Data Recovery


If you're like me (and many of my customers), then your photos are precious
and irreplaceable. I'm sure that you treat digital photo files with care. But even
with the best of intentions, files can still get lost. Perhaps you accidentally
formatted your memory card. Or maybe you intentionally formatted it
but forgot to back up your picture files first. If so, don't despair,
your files may still be hiding out on your memory card just waiting
for you to seek them. All you need is your SD card, hardware
to read an SD card, photo recovery software, and your wits.

The first step is to stop taking photos. The more you use your memory card, the more photos you can lose. Next, remove your memory card from your camera, place it in a protective SD card case if you have one, and keep it in a safe place until you're ready for recovery.

The simplest way to recover your photos is to use one of the many photo recovery programs available. Some cameras come with photo recovery software. If you have this software, use it. If you don't have software already, you can do a quick online search for recovering photos from a memory card. You'll find lots of advice and many programs to choose from. There is plenty of freeware available to recover photos from a formatted memory card. However, if your data is truly valuable, you might want to try a higher end commercial product.

Once your file recovery software has finished downloading, you can get down to finding your digital photos - a simple process now that you're armed with software.

Insert your memory card into the SD card reader on your computer or an external SD card reader connected via USB.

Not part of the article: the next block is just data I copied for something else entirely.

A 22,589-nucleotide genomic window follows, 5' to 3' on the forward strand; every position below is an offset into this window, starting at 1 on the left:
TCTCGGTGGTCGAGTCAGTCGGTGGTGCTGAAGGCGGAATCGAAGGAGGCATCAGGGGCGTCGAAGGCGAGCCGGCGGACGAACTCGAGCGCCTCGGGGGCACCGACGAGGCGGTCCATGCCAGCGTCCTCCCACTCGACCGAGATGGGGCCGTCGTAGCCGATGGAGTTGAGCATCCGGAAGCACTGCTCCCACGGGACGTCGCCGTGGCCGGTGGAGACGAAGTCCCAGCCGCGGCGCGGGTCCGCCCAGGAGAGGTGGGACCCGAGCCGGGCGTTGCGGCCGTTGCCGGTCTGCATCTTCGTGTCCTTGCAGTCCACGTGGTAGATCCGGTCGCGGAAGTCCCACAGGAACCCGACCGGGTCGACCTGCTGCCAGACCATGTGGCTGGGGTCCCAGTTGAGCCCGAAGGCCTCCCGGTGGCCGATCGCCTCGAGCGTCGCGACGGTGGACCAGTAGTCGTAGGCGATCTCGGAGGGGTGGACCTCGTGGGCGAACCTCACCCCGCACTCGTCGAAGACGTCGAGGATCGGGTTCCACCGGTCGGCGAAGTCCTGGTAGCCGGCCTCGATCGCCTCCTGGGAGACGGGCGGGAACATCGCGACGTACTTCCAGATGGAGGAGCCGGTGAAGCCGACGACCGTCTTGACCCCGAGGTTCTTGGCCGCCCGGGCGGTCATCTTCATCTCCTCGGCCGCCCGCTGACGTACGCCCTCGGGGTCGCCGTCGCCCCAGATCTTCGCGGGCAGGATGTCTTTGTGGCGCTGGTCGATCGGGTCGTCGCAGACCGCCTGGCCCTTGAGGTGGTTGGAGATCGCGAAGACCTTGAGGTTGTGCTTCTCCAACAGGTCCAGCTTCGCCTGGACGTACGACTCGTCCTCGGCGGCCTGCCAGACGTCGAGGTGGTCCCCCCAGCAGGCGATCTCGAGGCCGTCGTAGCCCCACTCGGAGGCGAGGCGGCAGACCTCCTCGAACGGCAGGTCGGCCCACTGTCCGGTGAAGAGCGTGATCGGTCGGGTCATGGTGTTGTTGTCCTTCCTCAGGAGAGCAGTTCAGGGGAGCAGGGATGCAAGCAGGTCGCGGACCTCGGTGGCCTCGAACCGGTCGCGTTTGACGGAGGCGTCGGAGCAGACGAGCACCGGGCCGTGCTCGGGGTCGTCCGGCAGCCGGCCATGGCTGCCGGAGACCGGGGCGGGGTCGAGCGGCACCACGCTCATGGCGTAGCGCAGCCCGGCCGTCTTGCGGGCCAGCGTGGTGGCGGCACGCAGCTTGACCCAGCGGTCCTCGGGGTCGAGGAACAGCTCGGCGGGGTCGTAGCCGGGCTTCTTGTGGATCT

Run your software and follow the step-by-step instructions. If all goes well, your photos will be recovered!

Once you've found your photos, save your photos to a new disk. Remember, saving your recovered photos to the same disk may overwrite other photos you are also trying to recover.

But what if you didn't find your files?

A formatted memory card isn't a problem you can fix by throwing money at it. But if you simply feel like you are in over your head, hiring a data recovery professional may be worthwhile. Before you do, you should evaluate whether or not they'll be able to recover it at all. Some photos and videos may be simply irrecoverable.

If you have any of the following situations, a data recovery pro may not be able to help you:
  • You've formatted a memory card and filled it up with new photos and videos.
  • The SD card is completely unreadable (i.e. physically damaged).
  • You've found photos using a file undelete program, but only part of it shows up (this is a sign that some of the data has been overwritten).
  • You've performed a secure format.
 All of the above situations could mean that you are simply out of luck. If you do want to consult a data recovery service, ask what they charge for a diagnosis or evaluation. Best Buy, Walgreens, Staples and other camera shops and "big box" electronic stores offer data recovery. But it can be pricey.

The only time I would advise you to go straight to a data recovery professional is if you have absolutely no idea what you are doing. If you've read all my advice and understood almost none of it, then avoid attempting a photo recovery on your own - you may make the problem worse. ASDFyou format your hard drive, you create a new file system for your data. This means that meta data for all your files before formatting have been deleted. Most or all of your files are still on the disk at this point, but the record of their location has been deleted. Data recovery software can help you find the data without the location records. However, the more you use your computer, the more data you overwrite, thus the greater chances of your data becoming unrecoverable.

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